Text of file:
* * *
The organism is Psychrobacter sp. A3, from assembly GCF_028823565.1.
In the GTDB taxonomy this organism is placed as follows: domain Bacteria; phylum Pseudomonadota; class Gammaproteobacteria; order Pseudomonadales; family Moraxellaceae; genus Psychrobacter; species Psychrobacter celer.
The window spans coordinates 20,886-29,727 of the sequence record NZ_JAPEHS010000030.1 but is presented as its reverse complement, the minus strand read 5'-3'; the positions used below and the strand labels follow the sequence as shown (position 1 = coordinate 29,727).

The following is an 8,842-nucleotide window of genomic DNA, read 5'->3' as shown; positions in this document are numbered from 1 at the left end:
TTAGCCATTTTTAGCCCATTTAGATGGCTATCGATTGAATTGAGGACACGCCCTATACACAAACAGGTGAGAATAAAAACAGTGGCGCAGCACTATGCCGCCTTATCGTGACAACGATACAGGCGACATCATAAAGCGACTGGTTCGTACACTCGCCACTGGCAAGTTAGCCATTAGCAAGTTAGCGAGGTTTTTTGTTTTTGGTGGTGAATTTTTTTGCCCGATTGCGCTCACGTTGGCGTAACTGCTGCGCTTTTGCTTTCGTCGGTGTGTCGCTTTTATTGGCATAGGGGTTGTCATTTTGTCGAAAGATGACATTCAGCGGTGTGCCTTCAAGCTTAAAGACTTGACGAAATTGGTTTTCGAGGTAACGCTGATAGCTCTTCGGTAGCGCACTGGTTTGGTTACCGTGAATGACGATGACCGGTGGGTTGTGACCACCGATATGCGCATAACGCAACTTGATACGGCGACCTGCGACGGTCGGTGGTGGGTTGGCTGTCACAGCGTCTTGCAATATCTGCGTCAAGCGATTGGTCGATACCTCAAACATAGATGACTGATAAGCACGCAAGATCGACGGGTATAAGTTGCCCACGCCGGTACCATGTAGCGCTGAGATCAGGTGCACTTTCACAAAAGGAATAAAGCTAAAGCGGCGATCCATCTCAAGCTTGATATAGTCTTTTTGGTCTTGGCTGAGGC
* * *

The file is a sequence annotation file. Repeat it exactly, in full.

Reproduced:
The organism is Psychrobacter sp. A3, from assembly GCF_028823565.1.
In the GTDB taxonomy this organism is placed as follows: domain Bacteria; phylum Pseudomonadota; class Gammaproteobacteria; order Pseudomonadales; family Moraxellaceae; genus Psychrobacter; species Psychrobacter celer.
The window spans coordinates 20,886-29,727 of the sequence record NZ_JAPEHS010000030.1 but is presented as its reverse complement, the minus strand read 5'-3'; the positions used below and the strand labels follow the sequence as shown (position 1 = coordinate 29,727).

The following is an 8,842-nucleotide window of genomic DNA, read 5'->3' as shown; positions in this document are numbered from 1 at the left end:
TTAGCCATTTTTAGCCCATTTAGATGGCTATCGATTGAATTGAGGACACGCCCTATACACAAACAGGTGAGAATAAAAACAGTGGCGCAGCACTATGCCGCCTTATCGTGACAACGATACAGGCGACATCATAAAGCGACTGGTTCGTACACTCGCCACTGGCAAGTTAGCCATTAGCAAGTTAGCGAGGTTTTTTGTTTTTGGTGGTGAATTTTTTTGCCCGATTGCGCTCACGTTGGCGTAACTGCTGCGCTTTTGCTTTCGTCGGTGTGTCGCTTTTATTGGCATAGGGGTTGTCATTTTGTCGAAAGATGACATTCAGCGGTGTGCCTTCAAGCTTAAAGACTTGACGAAATTGGTTTTCGAGGTAACGCTGATAGCTCTTCGGTAGCGCACTGGTTTGGTTACCGTGAATGACGATGACCGGTGGGTTGTGACCACCGATATGCGCATAACGCAACTTGATACGGCGACCTGCGACGGTCGGTGGTGGGTTGGCTGTCACAGCGTCTTGCAATATCTGCGTCAAGCGATTGGTCGATACCTCAAACATAGATGACTGATAAGCACGCAAGATCGACGGGTATAAGTTGCCCACGCCGGTACCATGTAGCGCTGAGATCAGGTGCACTTTCACAAAAGGAATAAAGCTAAAGCGGCGATCCATCTCAAGCTTGATATAGTCTTTTTGGTCTTGGCTGAGGC